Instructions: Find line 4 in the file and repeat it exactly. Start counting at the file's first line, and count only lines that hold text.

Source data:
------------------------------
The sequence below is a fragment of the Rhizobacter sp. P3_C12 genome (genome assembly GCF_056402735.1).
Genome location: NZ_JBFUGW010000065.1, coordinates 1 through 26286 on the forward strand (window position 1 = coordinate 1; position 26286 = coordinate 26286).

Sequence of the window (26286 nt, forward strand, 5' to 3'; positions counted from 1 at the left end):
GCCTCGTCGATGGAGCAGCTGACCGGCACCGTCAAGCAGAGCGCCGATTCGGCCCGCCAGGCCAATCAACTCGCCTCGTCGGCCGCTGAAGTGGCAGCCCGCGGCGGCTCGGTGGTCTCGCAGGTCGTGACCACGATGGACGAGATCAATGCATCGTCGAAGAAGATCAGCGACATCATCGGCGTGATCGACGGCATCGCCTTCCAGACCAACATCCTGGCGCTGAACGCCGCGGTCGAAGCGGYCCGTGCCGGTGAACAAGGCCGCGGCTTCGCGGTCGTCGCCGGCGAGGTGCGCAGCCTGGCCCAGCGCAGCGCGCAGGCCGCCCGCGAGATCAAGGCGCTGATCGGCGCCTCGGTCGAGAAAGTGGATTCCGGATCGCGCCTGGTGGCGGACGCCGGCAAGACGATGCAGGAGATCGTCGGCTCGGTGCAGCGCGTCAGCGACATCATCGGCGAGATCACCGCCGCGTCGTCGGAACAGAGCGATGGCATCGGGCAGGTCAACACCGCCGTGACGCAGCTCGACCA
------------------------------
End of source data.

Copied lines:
GCCTCGTCGATGGAGCAGCTGACCGGCACCGTCAAGCAGAGCGCCGATTCGGCCCGCCAGGCCAATCAACTCGCCTCGTCGGCCGCTGAAGTGGCAGCCCGCGGCGGCTCGGTGGTCTCGCAGGTCGTGACCACGATGGACGAGATCAATGCATCGTCGAAGAAGATCAGCGACATCATCGGCGTGATCGACGGCATCGCCTTCCAGACCAACATCCTGGCGCTGAACGCCGCGGTCGAAGCGGYCCGTGCCGGTGAACAAGGCCGCGGCTTCGCGGTCGTCGCCGGCGAGGTGCGCAGCCTGGCCCAGCGCAGCGCGCAGGCCGCCCGCGAGATCAAGGCGCTGATCGGCGCCTCGGTCGAGAAAGTGGATTCCGGATCGCGCCTGGTGGCGGACGCCGGCAAGACGATGCAGGAGATCGTCGGCTCGGTGCAGCGCGTCAGCGACATCATCGGCGAGATCACCGCCGCGTCGTCGGAACAGAGCGATGGCATCGGGCAGGTCAACACCGCCGTGACGCAGCTCGACCA